The FIFA World Cup kicks off on Sunday in Qatar, but football’s top completion has already been marred with controversy.
The feasibility and morality of the Qatar World Cup has been questioned since the day FIFA selected it as the host nation.
U.S. prosecutors have alleged the selection process twelve years ago was corrupt, and, since then, it’s only gotten worse.
The dates had to be moved because it’s too hot to play soccer in the Qatari summer, the country has strict rules outlawing homosexuality, and there have been widespread allegations of serious abuse and mistreatment of migrant workers who built the tournament’s infrastructure. Given the secrecy from Qatar, it’s tough to know the actual death toll, but, by some counts, thousands of workers have allegedly died.
The World Cup starts today. @BBCSport asked us to look at why choosing Qatar as host continues to cause controversy. This is the 5 minute video we've made. Produced by Michael Cox, Mary Fuller and Nicholas Barrett. https://t.co/6niwX2Zl7W pic.twitter.com/paQtzrkvsr
— Ros Atkins (@BBCRosAtkins) November 20, 2022
On the day before the tournament, FIFA president Gianni Infantino accused the West of “hypocrisy” in its reporting about Qatar’s human rights record.
In an extraordinary monologue at a news conference in Doha, Infantino spoke for nearly an hour and passionately defended Qatar and the tournament.
Some voices have warned against mixing activism with sports. French President Emmanuel Macron has commented that “we must not politicize sport[s].”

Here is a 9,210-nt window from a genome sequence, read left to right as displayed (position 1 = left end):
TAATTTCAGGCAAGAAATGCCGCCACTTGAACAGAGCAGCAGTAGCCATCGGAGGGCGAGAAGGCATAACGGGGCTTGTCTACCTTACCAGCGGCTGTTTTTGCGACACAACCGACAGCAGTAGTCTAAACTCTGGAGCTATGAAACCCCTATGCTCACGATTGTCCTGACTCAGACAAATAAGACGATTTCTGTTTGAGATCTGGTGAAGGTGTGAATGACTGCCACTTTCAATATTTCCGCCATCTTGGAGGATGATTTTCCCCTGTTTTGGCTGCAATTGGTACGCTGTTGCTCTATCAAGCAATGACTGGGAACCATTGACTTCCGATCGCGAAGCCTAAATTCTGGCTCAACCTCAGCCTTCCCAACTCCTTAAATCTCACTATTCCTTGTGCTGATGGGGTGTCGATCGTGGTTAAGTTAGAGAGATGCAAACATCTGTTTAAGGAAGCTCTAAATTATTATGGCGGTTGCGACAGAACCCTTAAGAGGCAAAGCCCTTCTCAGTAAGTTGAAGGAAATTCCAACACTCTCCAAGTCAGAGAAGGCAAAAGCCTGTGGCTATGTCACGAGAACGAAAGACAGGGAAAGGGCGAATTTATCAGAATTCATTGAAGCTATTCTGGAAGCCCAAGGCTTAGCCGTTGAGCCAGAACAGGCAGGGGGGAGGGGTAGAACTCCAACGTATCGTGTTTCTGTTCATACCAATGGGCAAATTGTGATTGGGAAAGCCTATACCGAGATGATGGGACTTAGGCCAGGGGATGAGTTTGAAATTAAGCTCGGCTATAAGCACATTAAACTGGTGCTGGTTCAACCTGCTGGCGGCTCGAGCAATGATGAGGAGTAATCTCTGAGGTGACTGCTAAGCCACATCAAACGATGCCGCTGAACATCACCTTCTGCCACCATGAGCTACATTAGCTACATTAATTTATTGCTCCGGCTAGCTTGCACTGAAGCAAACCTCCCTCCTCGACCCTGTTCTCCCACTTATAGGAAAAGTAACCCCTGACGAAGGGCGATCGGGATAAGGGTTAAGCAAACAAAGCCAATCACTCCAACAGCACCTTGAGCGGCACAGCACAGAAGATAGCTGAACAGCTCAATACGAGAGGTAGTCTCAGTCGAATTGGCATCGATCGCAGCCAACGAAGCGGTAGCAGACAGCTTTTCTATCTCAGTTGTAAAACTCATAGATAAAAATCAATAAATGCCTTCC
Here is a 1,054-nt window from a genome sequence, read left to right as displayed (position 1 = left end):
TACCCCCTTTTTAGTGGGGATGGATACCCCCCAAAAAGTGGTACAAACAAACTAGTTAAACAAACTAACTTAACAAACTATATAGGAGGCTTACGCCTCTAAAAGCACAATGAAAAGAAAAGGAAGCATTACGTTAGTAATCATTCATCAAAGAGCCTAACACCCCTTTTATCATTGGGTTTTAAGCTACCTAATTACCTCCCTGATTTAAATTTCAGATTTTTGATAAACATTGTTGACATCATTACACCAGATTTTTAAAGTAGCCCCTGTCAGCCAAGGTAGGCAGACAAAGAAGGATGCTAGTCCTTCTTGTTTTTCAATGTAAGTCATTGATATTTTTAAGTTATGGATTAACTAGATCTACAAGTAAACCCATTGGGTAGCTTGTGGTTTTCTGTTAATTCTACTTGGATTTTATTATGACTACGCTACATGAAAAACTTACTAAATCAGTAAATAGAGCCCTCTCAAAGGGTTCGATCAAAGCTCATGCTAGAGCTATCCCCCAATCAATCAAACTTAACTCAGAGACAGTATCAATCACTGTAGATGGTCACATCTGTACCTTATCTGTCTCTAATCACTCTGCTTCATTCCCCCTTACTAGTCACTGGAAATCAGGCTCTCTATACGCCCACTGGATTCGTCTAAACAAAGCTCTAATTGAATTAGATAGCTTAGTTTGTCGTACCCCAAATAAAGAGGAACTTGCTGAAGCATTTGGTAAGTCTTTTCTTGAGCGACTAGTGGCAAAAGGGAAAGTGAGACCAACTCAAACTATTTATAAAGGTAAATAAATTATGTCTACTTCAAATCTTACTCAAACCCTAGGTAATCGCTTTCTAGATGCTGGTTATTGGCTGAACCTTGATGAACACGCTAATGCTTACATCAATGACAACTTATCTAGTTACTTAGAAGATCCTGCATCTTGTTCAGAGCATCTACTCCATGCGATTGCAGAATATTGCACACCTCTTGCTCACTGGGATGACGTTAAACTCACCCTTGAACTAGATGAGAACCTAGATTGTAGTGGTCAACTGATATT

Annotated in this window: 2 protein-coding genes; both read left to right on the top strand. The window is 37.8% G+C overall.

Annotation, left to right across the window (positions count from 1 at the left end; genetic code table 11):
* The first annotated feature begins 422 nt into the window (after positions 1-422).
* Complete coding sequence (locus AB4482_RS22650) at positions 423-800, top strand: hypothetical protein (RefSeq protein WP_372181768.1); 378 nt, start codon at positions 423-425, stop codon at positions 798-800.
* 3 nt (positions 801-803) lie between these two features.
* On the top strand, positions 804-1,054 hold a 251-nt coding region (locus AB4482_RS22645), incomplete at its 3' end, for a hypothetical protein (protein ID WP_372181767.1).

FIFA has reportedly urged teams participating in the tournament to “focus on the football” and prevent the sport from being “dragged into every ideological or political battle that exists.”
World Cup in Qatar to feature 32 teams
Although the World Cup in Qatar has been met with a great deal of controversy, particularly in Europe and North America, the tournament kicks off with the host nation playing against Ecuador on Sunday.
This year is the last to feature thirty-two teams before the competition expands to forty-eight in Canada, Mexico, and the US in 2026. Teams are divided into eight groups of four with winners and runners-up from each advancing to the last sixteen.
The final is scheduled to be played on Sunday, December 18th, which is also Qatar’s National Day. In total, sixty-four matches will be played over the course of the next month.
Every ball at this World Cup will be kicked within a fifty-five kilometer radius in Doha, the capital of Qatar, making it the most geographically compact tournament in World Cup history.
Eight stadiums will host the matches, ranging from the smallest—Stadium 974, Al Janoub Stadium and Al Thumama Stadium, which hold forty thousand—to the eighty-thousand-capacity Lusail Stadium, which will host the final.
Who will win the World Cup?
Brazil have not won the World Cup since 2002 and is, in fact, the last non-European team to lift the trophy.
Statisticians Opta have crunched the numbers, and their prediction model says Tite’s men are favorites to go all the way for a record-extending sixth time.
But Lionel Scaloni’s Argentina has the second-highest probability of being champions for the third time, coming into the tournament on the back of a 36-game unbeaten run.
Odds of winning the World Cup by Sporting Bet:
South Korea +25000
Saudi Arabia +75000
Costa Rica +75000